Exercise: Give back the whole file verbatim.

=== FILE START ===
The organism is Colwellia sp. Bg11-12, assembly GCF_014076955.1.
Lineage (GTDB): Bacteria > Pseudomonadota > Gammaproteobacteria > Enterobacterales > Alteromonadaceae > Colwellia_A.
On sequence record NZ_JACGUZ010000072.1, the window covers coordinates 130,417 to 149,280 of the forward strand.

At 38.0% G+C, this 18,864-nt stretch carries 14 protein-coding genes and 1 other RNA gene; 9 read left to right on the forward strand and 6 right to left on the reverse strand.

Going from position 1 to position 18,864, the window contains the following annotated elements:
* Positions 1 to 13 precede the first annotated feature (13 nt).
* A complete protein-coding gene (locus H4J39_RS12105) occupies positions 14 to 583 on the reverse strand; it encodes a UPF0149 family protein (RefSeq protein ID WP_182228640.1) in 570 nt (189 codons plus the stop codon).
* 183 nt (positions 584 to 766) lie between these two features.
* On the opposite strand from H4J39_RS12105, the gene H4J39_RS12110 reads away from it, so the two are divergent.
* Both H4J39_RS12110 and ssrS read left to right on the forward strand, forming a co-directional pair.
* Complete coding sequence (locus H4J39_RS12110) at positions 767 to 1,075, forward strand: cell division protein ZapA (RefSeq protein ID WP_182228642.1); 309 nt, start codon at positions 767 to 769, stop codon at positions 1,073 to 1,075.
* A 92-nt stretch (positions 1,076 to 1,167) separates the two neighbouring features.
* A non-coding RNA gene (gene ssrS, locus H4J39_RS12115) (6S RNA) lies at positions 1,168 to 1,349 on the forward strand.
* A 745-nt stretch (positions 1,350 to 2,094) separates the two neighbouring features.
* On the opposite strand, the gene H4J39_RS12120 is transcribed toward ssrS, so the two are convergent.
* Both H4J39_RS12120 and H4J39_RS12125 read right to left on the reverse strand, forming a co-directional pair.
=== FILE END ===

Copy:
The organism is Colwellia sp. Bg11-12, assembly GCF_014076955.1.
Lineage (GTDB): Bacteria > Pseudomonadota > Gammaproteobacteria > Enterobacterales > Alteromonadaceae > Colwellia_A.
On sequence record NZ_JACGUZ010000072.1, the window covers coordinates 130,417 to 149,280 of the forward strand.

At 38.0% G+C, this 18,864-nt stretch carries 14 protein-coding genes and 1 other RNA gene; 9 read left to right on the forward strand and 6 right to left on the reverse strand.

Going from position 1 to position 18,864, the window contains the following annotated elements:
* Positions 1 to 13 precede the first annotated feature (13 nt).
* A complete protein-coding gene (locus H4J39_RS12105) occupies positions 14 to 583 on the reverse strand; it encodes a UPF0149 family protein (RefSeq protein ID WP_182228640.1) in 570 nt (189 codons plus the stop codon).
* 183 nt (positions 584 to 766) lie between these two features.
* On the opposite strand from H4J39_RS12105, the gene H4J39_RS12110 reads away from it, so the two are divergent.
* Both H4J39_RS12110 and ssrS read left to right on the forward strand, forming a co-directional pair.
* Complete coding sequence (locus H4J39_RS12110) at positions 767 to 1,075, forward strand: cell division protein ZapA (RefSeq protein ID WP_182228642.1); 309 nt, start codon at positions 767 to 769, stop codon at positions 1,073 to 1,075.
* A 92-nt stretch (positions 1,076 to 1,167) separates the two neighbouring features.
* A non-coding RNA gene (gene ssrS, locus H4J39_RS12115) (6S RNA) lies at positions 1,168 to 1,349 on the forward strand.
* A 745-nt stretch (positions 1,350 to 2,094) separates the two neighbouring features.
* On the opposite strand, the gene H4J39_RS12120 is transcribed toward ssrS, so the two are convergent.
* Both H4J39_RS12120 and H4J39_RS12125 read right to left on the reverse strand, forming a co-directional pair.